Choosing Fonts

Choosing fonts for document design can be confusing for those who have little exposure to design or typography. Fortunately, there are some good rules of thumb to fall back on.

Fonts have traditionally been broken down into groups, referred to as font categories or, as in CSS, font families. Fonts are grouped based on like characteristics. In CSS, there are five general categories:

  • Serif A serif font is one that has flourishes on the letter, referred to as, you guessed it, serifs. These fonts are thought to be excellent for body text, especially in print, and are very suitable for header and other text such as captions. Serif fonts that might be familiar to you include Times and Georgia, both of which are widely used on the Web.

  • Sans-serif The term sans-serif means "without serif" and describes, quite literally, fonts that have no flourishes. Instead, sans-serif fonts tend to have rounded, wider letters. Typically thought to be best for headers in print, they are anecdotally thought by many to be the better choice for body text onscreen. They aren't always the best choice for very small text or for italicized text, however. Familiar fonts within this category include Arial, Helvetica, and Verdana.

  • Monospace Monospace fonts are fonts whose letters are all the same width. They are typically used to describe programming code samples. In recent years, they've been popular in design, giving a very "grunge" look to the designs in which they are used. However, you'll typically limit use of monospace fonts to code samples. The most common monospace font in computing is Courier.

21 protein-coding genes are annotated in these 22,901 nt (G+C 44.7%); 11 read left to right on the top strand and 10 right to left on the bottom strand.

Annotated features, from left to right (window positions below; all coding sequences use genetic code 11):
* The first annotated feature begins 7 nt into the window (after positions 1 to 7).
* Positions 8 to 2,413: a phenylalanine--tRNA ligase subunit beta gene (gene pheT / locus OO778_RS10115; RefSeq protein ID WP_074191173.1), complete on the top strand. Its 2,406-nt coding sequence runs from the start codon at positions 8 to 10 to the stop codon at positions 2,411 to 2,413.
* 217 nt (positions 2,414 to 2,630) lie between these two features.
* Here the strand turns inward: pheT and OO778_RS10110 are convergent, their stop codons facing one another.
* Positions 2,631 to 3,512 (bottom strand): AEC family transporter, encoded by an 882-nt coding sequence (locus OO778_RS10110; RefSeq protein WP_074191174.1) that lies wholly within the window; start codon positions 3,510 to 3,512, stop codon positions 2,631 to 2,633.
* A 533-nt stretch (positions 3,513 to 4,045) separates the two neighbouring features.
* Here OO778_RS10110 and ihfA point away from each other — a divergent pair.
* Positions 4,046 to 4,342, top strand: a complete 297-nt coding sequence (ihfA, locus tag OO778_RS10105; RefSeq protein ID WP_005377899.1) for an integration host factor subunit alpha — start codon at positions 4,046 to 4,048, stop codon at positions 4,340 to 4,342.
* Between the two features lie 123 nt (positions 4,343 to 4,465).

• Fantasy Fantasy fonts, also known as decorative fonts, are fonts with unusual features. They tend to be elaborate and useful for headers or small areas of text, and not very useful for body text because their decorations make them difficult to read. You will rarely, if ever, use a fantasy font in CSS because they are very numerous and are not found with any consistency on most computers. An example is the Western font.

  • Cursive Cursive fonts are also referred to as handwriting fonts. They mimic cursive handwriting and are often filled with flourishes. As with fantasy fonts, cursive fonts are rarely applied with CSS. Many designers set fantasy or cursive fonts on graphics and use them as decorative typographic elements within a design. A common cursive font is Lucida Handwriting (see Figure 9-1).

    Figure 9-1. I used inline CSS to style each line of text with the font specified.

Fonts that are common to almost everyone's system these days include Arial, Helvetica, Verdana, Times, Georgia, and Courier. Tahoma, Trebuchet, and Lucida fonts are fairly widespread because they ship with all Windows versions and were originally included in Microsoft's Web Font Pack, a free set of fonts that Microsoft distributed in the relatively early days of the Web.

If you're just starting out, it's best to stick to a very simple scheme with fonts. You can do one of the following:

  • Choose one font, a common serif or sans-serif, and use that same font for everything. Modify size, weight, color and other styles to gain interest.

  • Choose two fonts, a common serif and a common sans-serif. Use the serif for all headings, captions, and other text; use the sans-serif for body text. (This option is very common on the Web.)

  • Choose two fonts, a common sans-serif and a common serif. Use the sans-serif for all headings, captions, and other text; use the serif for body text. (Also a common option for the Web, this technique has long been used in the print world; look at any newspaper or book, and you're likely to see this combination in use.)

As you become more adept at using fonts, you might want to get more creative, but, typically, sticking to one of these options will make your documents look more professional and consistent.